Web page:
Two of three bond issues on the primary ballot were passed by Fremont voters on Tuesday night, according to the unofficial final results.
Fremonters had the option to approve $2 million bonds for three projects: a renovation of the City Auditorium, the addition of a lazy river into Fremont’s Splash Station and an expansion of the Keene Memorial Library.
Unofficial election results from the county show that the renovation of the City Auditorium and the expansion of the Keene Memorial Library appear to have passed, while the lazy river at the Splash Station appears to have failed.
The City Auditorium is one of Fremont’s main reception halls. It held 242 events in 2017, including company meetings, baptisms and more, according to numbers provided by the city.
The project will help modernize the facility, making it compliant with the Americans with Disabilities Act by installing new restrooms on the main floor. In addition to other upgrades, the project will add a new community room for meetings and events, expand the kitchen to make it more caterer friendly and refurbish the gymnasium to turn it into a banquet hall.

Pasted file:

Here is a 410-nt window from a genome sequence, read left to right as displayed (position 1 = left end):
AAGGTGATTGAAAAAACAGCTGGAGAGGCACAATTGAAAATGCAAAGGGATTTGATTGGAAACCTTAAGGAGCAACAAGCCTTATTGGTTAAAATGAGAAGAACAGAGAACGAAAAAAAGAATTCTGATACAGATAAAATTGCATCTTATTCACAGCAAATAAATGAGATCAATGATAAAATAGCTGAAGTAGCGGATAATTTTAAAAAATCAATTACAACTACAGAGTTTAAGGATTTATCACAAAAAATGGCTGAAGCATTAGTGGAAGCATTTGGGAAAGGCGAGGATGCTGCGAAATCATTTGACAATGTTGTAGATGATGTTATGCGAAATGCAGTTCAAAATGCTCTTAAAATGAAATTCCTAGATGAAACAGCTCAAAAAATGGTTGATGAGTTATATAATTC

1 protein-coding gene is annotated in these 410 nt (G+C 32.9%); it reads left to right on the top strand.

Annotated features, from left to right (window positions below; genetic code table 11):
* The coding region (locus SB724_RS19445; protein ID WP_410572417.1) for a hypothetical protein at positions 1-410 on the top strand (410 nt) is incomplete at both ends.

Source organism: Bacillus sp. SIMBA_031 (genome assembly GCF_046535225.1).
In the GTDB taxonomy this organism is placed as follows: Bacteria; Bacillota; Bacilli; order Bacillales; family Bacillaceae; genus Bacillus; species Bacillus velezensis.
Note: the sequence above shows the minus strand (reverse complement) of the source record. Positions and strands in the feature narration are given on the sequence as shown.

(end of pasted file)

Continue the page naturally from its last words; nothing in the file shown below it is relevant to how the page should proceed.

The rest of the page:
The project is estimated to cost $3,381,000, according to designs assembled by Schemmer and Associates. The project would not have been possible without the bond issue, Fremont’s recreation manager Kim Koski told the Tribune last month.
Koski could not be reached for comment by press time.
The library project will expand Keene Memorial Library’s space; divide its single open space into separate sections for children, teens and adults; and would include a community meeting room. The total cost of the project is $8 to $10 million and will be funded predominantly through private donations and grants—the $2 million bond will help act as matching funds for many of those grants, Library Executive Director Tina Walker said in an interview last month.
Walker could not be reached for comment by press time.
The Splash Station project would have added a lazy river to the park, which was part of its original conception. It also would have added a new slide and would have cost $2.6 million. The city was not planning on moving forward with the project without the bond’s passage, Koski told the Tribune last month.